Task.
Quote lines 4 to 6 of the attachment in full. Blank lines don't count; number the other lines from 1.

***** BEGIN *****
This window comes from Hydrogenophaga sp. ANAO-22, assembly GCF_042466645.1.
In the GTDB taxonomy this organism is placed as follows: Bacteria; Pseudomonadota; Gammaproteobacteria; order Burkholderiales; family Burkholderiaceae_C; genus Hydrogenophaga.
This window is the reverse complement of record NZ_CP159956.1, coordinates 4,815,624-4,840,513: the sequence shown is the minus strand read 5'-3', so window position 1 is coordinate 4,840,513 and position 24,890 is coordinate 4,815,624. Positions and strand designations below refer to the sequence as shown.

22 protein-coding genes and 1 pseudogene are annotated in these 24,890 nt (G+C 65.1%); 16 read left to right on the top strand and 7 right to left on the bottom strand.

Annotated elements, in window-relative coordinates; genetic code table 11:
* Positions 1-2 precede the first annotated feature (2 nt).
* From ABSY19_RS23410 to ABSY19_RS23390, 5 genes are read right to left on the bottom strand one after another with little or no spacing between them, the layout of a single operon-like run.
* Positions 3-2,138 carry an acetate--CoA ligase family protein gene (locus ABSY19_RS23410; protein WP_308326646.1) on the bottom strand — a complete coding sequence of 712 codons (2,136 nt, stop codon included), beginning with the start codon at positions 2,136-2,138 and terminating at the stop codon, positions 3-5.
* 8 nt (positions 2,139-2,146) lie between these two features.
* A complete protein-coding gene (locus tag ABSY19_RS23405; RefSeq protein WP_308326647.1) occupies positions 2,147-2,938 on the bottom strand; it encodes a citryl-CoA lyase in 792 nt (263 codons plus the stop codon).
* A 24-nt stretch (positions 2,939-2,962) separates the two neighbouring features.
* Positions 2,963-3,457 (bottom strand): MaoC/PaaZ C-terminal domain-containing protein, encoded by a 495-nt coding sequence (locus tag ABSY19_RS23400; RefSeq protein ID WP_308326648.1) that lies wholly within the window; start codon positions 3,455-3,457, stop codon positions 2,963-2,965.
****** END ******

22 protein-coding genes and 1 pseudogene are annotated in these 24,890 nt (G+C 65.1%); 16 read left to right on the top strand and 7 right to left on the bottom strand.

Annotated elements, in window-relative coordinates; genetic code table 11:
* Positions 1-2 precede the first annotated feature (2 nt).